Here are multiple overlapping horizontal waves with slightly different frequency, amplitude, and phase. (Meaning they do not neatly line up.)
My code had a bug, and I spend way too much time hunting it down. In the
process I generated many images trying to isolate the problem.
Actually there were two problems. One was an actual bug, the other probably should be called a prototype. I had an idea of what I wanted, wrote some code that I thought might work, but I was not sure. So I tried it to see what would happen. The result was close to, but not quite what I intended.
I spent a little more time on this one. Merging two variations, at two
different scales, of the random/not-random algorithm, creating a foreground
and background dichotomy.
This one, and the next two use the same “random pattern”, but with differences in color, contrast, and detail level.
Currently my goal is not a finished product. It is just to explore the space. This one uses similar colors as the previous, but lacks the fine details. Again, depending on your mood and how close you look, you might see wall paper, or you might see white noise, or anything in-between.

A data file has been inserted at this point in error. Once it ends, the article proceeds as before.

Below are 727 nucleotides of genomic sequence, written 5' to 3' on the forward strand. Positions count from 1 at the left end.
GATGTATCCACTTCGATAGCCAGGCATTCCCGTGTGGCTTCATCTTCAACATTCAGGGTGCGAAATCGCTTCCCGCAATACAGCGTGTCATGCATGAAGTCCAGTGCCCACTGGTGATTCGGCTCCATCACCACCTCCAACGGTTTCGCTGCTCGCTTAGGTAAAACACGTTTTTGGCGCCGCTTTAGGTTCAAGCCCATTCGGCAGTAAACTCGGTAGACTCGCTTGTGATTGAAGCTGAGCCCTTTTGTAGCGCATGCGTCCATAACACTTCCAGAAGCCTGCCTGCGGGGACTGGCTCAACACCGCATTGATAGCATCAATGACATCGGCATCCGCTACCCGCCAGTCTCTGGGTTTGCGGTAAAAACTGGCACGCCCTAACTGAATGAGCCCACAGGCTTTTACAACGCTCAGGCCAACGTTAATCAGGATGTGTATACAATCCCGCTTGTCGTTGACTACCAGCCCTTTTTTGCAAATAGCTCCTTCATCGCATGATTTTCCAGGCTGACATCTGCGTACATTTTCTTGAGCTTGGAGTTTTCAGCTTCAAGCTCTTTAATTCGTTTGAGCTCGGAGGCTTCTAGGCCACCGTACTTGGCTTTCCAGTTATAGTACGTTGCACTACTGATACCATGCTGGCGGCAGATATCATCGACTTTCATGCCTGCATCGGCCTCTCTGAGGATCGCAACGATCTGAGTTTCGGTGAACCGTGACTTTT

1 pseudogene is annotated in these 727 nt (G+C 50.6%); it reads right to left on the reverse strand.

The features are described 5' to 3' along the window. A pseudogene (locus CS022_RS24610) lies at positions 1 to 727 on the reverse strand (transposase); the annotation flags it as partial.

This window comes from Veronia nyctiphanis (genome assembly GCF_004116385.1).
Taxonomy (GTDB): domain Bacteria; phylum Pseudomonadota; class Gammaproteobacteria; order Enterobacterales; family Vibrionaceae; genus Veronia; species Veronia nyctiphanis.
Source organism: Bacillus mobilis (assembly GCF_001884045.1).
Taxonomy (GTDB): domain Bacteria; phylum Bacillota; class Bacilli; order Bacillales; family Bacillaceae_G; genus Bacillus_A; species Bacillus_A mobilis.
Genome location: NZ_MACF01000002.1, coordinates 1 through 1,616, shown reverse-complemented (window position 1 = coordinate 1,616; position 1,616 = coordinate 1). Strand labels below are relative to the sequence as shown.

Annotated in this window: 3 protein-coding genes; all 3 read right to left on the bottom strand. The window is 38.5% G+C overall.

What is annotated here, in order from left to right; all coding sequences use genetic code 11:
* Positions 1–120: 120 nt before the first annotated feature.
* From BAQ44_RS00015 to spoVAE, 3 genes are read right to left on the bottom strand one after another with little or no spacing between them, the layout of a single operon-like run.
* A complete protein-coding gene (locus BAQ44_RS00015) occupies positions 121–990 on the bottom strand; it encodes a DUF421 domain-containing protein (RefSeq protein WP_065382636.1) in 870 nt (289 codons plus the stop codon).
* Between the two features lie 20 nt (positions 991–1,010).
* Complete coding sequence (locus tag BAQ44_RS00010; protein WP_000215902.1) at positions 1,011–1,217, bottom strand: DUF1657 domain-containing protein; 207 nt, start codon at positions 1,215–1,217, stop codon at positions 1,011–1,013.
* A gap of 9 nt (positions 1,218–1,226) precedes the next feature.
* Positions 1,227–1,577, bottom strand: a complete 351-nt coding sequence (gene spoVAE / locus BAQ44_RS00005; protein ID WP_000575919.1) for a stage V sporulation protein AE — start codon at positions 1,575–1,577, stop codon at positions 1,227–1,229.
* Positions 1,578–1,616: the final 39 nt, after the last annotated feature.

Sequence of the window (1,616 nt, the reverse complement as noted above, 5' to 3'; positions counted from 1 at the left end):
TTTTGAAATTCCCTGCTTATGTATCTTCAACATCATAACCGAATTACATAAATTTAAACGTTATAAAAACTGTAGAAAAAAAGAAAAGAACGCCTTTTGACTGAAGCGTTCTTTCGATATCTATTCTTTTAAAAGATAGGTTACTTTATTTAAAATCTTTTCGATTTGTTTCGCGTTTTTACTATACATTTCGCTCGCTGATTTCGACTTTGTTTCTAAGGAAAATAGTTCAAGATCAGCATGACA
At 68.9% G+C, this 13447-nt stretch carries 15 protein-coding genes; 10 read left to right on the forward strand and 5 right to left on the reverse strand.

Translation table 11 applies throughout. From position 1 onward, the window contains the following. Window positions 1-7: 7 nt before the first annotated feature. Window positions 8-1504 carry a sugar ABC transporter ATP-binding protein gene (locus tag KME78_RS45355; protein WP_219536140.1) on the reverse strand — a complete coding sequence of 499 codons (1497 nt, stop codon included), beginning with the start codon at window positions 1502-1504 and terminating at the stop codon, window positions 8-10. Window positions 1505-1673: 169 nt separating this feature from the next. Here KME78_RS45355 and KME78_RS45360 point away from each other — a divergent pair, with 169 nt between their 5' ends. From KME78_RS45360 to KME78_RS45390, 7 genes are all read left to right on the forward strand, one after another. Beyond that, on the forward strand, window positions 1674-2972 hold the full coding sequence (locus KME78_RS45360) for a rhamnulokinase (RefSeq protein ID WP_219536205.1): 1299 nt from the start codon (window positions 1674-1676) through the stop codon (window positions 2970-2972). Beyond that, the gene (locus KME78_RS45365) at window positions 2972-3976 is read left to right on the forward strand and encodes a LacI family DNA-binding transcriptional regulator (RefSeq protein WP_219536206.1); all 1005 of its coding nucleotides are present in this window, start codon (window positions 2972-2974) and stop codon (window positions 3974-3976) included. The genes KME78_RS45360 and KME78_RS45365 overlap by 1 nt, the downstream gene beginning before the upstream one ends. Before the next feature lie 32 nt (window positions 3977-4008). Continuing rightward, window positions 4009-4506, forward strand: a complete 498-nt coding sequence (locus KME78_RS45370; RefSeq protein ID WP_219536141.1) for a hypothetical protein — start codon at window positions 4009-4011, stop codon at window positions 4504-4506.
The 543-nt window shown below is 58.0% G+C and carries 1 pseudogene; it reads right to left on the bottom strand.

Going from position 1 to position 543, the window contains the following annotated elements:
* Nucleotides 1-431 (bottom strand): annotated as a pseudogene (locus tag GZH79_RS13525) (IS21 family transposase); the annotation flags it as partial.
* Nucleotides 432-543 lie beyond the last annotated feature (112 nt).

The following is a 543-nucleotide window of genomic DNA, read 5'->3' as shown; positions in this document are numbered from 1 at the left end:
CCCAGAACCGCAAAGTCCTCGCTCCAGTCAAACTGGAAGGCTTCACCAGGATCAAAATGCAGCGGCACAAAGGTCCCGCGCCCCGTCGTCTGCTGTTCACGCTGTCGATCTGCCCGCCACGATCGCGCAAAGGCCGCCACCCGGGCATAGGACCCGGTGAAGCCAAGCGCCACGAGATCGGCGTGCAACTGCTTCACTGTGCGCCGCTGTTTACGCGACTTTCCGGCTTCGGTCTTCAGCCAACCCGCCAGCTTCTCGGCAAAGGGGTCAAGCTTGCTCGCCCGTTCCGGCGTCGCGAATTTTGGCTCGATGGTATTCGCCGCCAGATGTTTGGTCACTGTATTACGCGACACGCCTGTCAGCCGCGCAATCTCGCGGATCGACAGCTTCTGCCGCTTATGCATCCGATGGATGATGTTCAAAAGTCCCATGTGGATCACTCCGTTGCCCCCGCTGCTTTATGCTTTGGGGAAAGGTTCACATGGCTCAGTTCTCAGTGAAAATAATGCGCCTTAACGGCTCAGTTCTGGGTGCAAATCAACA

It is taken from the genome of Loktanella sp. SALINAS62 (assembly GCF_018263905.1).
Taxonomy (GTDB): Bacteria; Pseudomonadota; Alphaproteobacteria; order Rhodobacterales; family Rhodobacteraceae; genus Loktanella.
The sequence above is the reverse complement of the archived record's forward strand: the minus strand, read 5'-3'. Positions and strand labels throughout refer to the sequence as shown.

Although, I may be more obsessed with finding patterns than most people.
Anyway, I imagine that someday I will find a way to use these, with much reduced contrast, as background, and then put something to serve as a focal point in the foreground.
At one extreme you have the repeating pattern in wall paper, at the other extreme there is the total randomness of white noise. Both extremes are boring. (Although, back in the day, you could tune your television to a frequency between broadcast stations and enjoy a hypnotic and continuously morphing display of white noise.)
There is a lot of room between those two extremes, here are I few I feel are close to the middle.
The marble or wood grain surfaces initially seem uniform. But then under scrutiny one sees a random pattern. I am fascinated by that boundary between random and not-random. I have explored that space this several times in this blog, and will do it again.
Nature abounds with good examples. I am not trying to reproduce nature per se, but rather the abstraction of an interplay between random and not random.